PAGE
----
Downing Street and Liam Fox fall out over student immigration statistics

Joe Watts
International Trade Secretary Liam Fox: Getty

Downing Street has rushed to shut down yet another cabinet row about overseas students, after Liam Fox indicated he thinks they should be removed from official immigration statistics.

Theresa May’s spokesman said her decision to keep recording foreign students within the figures remains in place, following the International Trade Secretary’s comments this morning.

Dr Fox said to MPs at a hearing in Parliament that he had told Home Secretary Amber Rudd the country should not “underestimate the value” students brought to the UK.

It comes after The House of Lords on Monday inflicted an embarrassing defeat on the Government over the issue, with several Tory peers rebelling against Ms May’s position.

Dr Fox told the House of Lords International Relations Committee: “It’s an ongoing argument inside Government and I've made my own views on that clear in private to the Home Secretary.

“I think there is a value for those who come and study in the United Kingdom.

“I 100 per cent accept the point that they will be in many cases imbued by the values that they experience while they are here, many of them will go on to establish long-term relationships with the United Kingdom, understanding our institutions.”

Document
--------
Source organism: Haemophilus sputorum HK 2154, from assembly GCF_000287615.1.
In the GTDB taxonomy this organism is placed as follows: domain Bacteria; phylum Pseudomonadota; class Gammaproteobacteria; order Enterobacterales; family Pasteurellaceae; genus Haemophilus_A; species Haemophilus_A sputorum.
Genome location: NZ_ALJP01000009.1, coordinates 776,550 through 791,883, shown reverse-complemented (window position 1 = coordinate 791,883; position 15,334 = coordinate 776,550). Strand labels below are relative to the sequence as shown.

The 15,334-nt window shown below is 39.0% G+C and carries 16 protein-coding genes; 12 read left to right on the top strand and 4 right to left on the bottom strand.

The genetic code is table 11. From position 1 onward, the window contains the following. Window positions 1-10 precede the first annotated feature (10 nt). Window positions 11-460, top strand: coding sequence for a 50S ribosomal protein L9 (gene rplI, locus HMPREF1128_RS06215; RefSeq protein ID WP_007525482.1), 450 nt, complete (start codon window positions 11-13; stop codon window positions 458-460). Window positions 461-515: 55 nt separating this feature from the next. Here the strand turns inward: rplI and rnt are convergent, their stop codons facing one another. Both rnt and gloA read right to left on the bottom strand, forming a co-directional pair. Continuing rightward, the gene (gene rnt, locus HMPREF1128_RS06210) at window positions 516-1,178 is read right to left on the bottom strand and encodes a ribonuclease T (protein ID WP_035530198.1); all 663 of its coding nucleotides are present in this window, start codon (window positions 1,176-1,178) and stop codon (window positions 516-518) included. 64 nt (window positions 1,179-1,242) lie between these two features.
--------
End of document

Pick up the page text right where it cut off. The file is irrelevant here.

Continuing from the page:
Chancellor Philip Hammond and Foreign Secretary Boris Johnson have also both signalled they disagree with Ms May, and back removing students from migration data.

Mr Johnson's call for international students to be left out of the net migration figures because they are a “massive benefit” to the UK, was rejected by the Prime Minister in December.

Two months earlier in October, Ms May and Mr Hammond found themselves at odds over the issue after the Chancellor also signalled he favoured a change from her chosen stance.

When Ms May was Home Secretary she doggedly refused then-chancellor George Osborne’s moves to remove students from official migration figures believing that the public would see it as an attempt by government to fiddle statistics downwards.

Universities, business groups and ministers have warned that pushing down student numbers to hit the target of reducing net migration to the tens of thousands, will damage the UK’s economy and its appeal as a destination for world class education.

Earlier this week a cross-party coalition in the Lords voted by a majority of 94 to end the policy of including overseas students in the Government's target.

Eight Tory rebels backed the winning amendment, including former universities minister Lord Willetts.

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